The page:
Are your pots and pans making your food less healthy?
If you’re like me, your produce is mostly organic, your meat is hormone-free, and your dairy is, well, largely almond-derived. But how healthy are your pots and pans?
Despite my fastidiously healthy food choices, I recently learned how lax I’ve been about the cookware I’ve used to prepare it all. Like searing an expensive cut of meat in a scraped-up non-stick pan I bought on the cheap, possibly even during college. Oops. That’s when a realization took hold: Isn’t what we cook in as important as what we cook?
We posed this question of three kitchen pros who gave us the searing truth about healthy cookware:
Tim Shaw, special curriculum instructor at the French Culinary Institute at the International Culinary Center
People started using non-stick pans, like Teflon and Silverstone, because they’re afraid to use heat, or their stovetops at home are so weak that they don’t really heat the pan up adequately. But if you use an AllClad or Calphalon pan or—my favorite—cast-iron, and you heat the pan up, and add in a very, very small amount of fat, like coconut oil, that actually creates a non-stick coating. I tend to not use non-stick pans at all.
Junelle Lupiani, registered dietitian and nutrition manager at Miraval Resort in Tucson
Both Teflon pans and aluminum pots have been linked with Alzheimer’s disease, cancer, and birth defects in animals. But there are new, green non-stick pans that don’t contain the toxic chemical found in Teflon, so they can be more stable at higher heat and are also resistant to flaking. That said, I personally think we should all just go with an enameled cast iron or a nice stainless steel heavy bottom saucepan.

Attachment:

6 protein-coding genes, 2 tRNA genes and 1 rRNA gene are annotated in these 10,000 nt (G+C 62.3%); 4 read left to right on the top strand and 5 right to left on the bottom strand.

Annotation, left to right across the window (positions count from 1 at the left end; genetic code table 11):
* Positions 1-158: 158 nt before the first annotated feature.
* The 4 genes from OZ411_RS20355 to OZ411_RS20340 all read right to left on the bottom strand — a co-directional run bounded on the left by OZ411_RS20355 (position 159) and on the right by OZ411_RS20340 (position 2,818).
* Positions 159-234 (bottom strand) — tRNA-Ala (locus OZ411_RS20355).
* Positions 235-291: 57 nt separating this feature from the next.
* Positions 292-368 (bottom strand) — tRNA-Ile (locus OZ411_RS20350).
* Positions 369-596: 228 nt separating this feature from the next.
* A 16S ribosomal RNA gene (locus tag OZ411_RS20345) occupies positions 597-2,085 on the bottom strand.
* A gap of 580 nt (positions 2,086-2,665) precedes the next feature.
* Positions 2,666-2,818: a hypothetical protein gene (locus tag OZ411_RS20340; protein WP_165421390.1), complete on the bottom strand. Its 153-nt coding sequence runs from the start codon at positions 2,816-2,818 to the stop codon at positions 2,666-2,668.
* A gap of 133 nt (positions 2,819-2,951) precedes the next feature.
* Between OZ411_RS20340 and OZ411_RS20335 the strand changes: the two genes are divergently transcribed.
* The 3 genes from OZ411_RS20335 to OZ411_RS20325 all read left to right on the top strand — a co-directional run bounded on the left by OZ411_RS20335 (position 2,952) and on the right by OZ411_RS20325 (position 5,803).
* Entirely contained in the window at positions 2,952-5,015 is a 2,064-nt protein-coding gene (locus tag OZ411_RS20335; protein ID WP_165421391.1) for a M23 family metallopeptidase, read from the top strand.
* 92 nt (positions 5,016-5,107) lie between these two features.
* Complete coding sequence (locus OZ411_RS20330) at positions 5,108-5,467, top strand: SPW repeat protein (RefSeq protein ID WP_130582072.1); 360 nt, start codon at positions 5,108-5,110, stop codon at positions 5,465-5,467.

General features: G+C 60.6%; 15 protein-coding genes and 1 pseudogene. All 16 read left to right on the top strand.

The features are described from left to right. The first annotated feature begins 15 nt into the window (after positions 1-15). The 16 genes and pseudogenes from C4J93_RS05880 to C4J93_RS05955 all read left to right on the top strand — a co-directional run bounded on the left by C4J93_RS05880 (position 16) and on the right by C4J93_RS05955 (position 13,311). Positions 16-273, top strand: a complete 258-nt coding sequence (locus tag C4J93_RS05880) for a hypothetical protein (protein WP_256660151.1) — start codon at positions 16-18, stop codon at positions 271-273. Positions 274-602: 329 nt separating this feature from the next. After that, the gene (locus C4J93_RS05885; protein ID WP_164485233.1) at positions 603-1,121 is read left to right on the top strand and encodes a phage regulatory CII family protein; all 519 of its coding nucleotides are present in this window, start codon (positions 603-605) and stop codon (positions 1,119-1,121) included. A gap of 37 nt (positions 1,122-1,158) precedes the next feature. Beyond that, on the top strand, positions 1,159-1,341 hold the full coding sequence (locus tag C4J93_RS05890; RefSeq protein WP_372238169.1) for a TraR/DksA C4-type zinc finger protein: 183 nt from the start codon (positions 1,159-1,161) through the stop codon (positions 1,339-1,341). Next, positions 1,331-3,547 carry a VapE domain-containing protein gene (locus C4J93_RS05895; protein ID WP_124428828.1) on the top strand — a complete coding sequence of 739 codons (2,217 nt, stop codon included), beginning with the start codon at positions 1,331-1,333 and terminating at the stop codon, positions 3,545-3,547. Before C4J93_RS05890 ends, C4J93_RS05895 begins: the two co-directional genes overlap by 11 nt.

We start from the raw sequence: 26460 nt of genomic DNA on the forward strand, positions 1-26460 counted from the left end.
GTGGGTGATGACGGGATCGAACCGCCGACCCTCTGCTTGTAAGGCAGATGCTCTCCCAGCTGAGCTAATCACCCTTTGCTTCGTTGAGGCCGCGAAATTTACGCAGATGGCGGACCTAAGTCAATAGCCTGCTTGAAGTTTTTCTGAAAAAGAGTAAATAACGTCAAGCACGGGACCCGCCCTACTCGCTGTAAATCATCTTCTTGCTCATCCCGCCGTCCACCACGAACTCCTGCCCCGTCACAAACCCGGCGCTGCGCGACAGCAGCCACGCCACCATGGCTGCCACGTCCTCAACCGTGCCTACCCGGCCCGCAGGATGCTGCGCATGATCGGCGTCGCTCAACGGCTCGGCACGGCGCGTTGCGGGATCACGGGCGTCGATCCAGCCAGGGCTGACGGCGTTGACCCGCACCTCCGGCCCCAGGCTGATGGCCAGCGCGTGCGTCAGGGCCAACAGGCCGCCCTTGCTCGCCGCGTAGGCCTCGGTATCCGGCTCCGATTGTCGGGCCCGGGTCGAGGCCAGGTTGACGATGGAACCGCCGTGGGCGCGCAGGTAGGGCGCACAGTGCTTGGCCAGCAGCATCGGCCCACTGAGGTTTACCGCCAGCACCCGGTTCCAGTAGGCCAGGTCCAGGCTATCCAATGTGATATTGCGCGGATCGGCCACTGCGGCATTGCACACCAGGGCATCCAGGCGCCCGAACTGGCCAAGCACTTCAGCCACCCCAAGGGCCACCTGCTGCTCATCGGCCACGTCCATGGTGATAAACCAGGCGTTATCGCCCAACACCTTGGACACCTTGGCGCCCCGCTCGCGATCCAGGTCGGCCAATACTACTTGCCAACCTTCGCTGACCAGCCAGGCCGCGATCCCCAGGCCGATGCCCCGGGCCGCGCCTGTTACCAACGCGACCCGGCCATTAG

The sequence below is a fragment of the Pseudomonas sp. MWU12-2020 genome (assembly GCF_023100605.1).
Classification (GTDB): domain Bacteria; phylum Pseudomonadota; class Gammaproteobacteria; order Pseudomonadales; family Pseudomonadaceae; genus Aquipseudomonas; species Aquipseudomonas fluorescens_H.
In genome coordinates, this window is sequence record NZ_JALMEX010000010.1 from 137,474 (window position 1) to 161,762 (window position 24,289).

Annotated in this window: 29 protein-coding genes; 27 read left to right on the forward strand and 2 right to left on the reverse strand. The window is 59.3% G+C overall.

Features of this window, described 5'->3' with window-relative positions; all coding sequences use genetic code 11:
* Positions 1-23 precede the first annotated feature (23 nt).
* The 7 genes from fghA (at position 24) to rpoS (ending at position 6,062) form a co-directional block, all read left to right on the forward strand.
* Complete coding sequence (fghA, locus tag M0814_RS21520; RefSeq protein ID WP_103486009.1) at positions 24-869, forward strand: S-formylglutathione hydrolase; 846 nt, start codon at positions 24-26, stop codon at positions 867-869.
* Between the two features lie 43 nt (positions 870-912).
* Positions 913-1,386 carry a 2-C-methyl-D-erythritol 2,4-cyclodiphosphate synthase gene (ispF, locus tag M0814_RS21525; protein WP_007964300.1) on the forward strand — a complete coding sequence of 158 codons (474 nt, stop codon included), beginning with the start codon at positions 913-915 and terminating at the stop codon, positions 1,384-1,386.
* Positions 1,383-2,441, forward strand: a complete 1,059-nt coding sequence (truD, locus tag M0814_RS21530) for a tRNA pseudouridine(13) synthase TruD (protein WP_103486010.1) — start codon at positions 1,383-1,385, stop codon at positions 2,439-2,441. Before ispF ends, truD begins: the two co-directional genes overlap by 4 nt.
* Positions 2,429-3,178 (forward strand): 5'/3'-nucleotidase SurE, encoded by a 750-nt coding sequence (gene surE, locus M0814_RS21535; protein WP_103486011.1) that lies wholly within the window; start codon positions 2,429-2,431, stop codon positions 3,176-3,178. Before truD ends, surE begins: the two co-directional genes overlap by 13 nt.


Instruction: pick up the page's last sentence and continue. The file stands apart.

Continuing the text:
Harry Rosenblum, co-owner, the Brooklyn Kitchen
There are few things about cookware that are inherently unhealthy— it’s how people use them. Non-stick coatings are not meant to be heated over 500 degrees. But if you’re preheating a pan on high without anything in it, the pan can get well over 500 degrees. Then the non-stick surface can degrade and release chemicals that can end up in your food and, subsequently, your body.
But you don’t need expensive tools—it’s just about using them correctly. I think people would be amazed at the kind of beat-up cookware used in commercial kitchens that turn out some of the city’s best food. —Nina Pearlman
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